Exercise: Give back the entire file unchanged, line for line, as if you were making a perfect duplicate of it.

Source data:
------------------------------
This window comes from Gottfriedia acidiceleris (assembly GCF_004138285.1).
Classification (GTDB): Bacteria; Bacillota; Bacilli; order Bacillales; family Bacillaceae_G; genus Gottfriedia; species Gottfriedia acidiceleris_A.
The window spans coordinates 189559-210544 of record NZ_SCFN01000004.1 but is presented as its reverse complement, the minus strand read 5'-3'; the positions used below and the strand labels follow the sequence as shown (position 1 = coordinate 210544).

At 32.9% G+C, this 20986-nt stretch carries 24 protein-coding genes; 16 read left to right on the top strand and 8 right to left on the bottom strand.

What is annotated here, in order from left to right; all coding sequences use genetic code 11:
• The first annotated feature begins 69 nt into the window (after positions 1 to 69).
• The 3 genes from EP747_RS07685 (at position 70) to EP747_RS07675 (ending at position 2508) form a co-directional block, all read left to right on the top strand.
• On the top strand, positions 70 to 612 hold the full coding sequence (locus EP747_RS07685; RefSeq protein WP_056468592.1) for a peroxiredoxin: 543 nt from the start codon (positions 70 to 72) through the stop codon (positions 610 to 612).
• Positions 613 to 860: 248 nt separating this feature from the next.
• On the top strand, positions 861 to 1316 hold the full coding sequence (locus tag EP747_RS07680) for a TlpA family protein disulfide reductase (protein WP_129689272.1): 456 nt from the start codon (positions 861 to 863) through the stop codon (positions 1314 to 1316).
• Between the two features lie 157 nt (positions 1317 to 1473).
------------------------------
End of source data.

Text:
This window comes from Gottfriedia acidiceleris (assembly GCF_004138285.1).
Classification (GTDB): Bacteria; Bacillota; Bacilli; order Bacillales; family Bacillaceae_G; genus Gottfriedia; species Gottfriedia acidiceleris_A.
The window spans coordinates 189559-210544 of record NZ_SCFN01000004.1 but is presented as its reverse complement, the minus strand read 5'-3'; the positions used below and the strand labels follow the sequence as shown (position 1 = coordinate 210544).

At 32.9% G+C, this 20986-nt stretch carries 24 protein-coding genes; 16 read left to right on the top strand and 8 right to left on the bottom strand.

What is annotated here, in order from left to right; all coding sequences use genetic code 11:
• The first annotated feature begins 69 nt into the window (after positions 1 to 69).
• The 3 genes from EP747_RS07685 (at position 70) to EP747_RS07675 (ending at position 2508) form a co-directional block, all read left to right on the top strand.
• On the top strand, positions 70 to 612 hold the full coding sequence (locus EP747_RS07685; RefSeq protein WP_056468592.1) for a peroxiredoxin: 543 nt from the start codon (positions 70 to 72) through the stop codon (positions 610 to 612).
• Positions 613 to 860: 248 nt separating this feature from the next.
• On the top strand, positions 861 to 1316 hold the full coding sequence (locus tag EP747_RS07680) for a TlpA family protein disulfide reductase (protein WP_129689272.1): 456 nt from the start codon (positions 861 to 863) through the stop codon (positions 1314 to 1316).
• Between the two features lie 157 nt (positions 1317 to 1473).